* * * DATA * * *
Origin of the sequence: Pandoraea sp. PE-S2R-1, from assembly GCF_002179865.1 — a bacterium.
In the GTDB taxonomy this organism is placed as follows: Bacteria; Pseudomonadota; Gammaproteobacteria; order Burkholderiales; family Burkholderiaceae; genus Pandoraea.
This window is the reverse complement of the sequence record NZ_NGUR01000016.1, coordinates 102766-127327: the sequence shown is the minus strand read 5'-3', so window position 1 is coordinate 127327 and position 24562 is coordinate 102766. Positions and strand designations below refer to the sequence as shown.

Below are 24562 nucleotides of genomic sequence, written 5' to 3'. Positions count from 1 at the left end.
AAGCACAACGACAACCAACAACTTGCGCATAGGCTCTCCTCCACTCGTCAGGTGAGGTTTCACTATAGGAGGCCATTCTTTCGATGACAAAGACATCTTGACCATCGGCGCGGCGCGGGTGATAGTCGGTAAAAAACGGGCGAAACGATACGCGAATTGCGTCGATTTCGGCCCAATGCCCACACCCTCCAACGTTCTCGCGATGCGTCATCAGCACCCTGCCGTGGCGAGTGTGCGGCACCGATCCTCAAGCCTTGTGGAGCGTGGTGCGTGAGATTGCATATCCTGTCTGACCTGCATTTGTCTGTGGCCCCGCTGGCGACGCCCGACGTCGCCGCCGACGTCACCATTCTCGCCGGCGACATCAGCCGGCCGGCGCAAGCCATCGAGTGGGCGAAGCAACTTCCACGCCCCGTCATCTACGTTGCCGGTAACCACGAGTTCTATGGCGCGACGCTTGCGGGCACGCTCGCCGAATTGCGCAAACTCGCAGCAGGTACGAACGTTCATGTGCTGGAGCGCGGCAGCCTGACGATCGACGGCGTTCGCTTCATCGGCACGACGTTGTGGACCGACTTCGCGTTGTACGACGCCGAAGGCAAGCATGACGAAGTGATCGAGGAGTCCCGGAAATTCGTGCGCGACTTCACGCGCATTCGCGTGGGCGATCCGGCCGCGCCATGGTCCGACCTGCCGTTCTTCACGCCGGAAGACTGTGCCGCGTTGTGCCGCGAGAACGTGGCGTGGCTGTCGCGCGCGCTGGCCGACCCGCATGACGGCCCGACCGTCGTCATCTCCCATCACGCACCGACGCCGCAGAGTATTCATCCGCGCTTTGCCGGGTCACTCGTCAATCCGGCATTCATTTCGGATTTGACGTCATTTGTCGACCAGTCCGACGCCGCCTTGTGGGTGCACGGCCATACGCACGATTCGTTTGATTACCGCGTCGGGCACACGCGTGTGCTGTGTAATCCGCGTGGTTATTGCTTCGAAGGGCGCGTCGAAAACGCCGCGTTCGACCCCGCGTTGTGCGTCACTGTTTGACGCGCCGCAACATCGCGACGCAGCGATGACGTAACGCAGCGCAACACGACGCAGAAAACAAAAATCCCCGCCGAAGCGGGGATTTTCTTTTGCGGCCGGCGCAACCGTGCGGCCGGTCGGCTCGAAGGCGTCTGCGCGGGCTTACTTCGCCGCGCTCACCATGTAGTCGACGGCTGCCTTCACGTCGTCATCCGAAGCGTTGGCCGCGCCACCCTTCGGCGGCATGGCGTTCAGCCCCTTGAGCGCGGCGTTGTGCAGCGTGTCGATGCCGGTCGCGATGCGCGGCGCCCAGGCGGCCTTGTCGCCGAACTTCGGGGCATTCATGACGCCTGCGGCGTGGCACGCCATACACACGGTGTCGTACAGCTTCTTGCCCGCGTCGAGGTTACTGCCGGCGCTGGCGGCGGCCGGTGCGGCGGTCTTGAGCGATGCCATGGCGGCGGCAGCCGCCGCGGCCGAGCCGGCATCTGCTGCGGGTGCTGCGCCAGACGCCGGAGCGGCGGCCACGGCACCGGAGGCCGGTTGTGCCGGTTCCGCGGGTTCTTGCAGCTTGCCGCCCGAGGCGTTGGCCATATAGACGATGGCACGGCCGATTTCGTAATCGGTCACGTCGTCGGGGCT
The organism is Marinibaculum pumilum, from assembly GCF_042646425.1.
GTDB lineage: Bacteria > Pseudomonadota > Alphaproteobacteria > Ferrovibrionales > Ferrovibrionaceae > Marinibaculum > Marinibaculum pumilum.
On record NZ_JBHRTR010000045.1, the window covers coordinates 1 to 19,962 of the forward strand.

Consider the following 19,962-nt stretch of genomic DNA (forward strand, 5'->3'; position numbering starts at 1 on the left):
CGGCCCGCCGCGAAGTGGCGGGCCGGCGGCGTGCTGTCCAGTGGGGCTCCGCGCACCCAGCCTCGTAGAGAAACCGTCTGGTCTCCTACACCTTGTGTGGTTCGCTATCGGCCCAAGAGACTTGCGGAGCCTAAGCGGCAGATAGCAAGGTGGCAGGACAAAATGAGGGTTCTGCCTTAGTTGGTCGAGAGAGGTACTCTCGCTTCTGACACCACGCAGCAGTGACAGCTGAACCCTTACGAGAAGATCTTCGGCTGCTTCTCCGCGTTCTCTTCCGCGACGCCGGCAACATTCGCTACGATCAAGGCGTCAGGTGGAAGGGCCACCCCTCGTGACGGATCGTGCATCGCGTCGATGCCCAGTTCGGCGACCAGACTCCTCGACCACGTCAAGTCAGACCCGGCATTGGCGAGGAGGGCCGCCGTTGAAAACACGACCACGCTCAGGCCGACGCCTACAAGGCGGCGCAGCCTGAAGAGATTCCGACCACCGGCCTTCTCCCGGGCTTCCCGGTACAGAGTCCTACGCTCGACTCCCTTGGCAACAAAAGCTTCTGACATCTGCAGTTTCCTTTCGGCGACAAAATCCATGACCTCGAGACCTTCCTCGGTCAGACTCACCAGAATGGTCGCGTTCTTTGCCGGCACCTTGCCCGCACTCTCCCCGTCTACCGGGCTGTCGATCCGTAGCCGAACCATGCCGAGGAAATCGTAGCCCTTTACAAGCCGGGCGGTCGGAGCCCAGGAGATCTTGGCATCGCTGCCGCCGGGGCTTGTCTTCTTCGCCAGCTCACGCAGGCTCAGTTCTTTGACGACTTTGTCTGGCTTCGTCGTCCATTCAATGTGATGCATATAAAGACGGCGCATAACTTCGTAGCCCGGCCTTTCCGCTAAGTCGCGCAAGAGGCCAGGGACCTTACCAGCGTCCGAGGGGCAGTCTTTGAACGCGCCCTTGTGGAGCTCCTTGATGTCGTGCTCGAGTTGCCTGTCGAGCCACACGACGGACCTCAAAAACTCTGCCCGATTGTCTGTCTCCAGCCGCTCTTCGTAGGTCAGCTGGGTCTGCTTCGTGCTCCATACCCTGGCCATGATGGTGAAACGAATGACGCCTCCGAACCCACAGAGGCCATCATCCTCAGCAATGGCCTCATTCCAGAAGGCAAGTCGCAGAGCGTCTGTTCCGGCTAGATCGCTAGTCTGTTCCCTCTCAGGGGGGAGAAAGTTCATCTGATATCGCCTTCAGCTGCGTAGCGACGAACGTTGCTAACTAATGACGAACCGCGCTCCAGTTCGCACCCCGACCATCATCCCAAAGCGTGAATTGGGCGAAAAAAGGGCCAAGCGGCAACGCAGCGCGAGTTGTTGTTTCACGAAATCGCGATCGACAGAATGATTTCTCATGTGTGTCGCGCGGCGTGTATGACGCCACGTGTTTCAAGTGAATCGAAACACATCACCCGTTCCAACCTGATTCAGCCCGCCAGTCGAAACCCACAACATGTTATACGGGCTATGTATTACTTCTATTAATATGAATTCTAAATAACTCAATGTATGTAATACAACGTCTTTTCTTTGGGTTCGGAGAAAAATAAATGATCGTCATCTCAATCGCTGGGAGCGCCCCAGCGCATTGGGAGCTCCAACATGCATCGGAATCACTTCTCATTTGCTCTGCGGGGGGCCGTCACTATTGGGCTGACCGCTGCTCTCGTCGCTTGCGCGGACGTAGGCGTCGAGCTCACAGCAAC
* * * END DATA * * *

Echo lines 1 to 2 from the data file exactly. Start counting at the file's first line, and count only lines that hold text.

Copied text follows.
Origin of the sequence: Pandoraea sp. PE-S2R-1, from assembly GCF_002179865.1 — a bacterium.
In the GTDB taxonomy this organism is placed as follows: Bacteria; Pseudomonadota; Gammaproteobacteria; order Burkholderiales; family Burkholderiaceae; genus Pandoraea.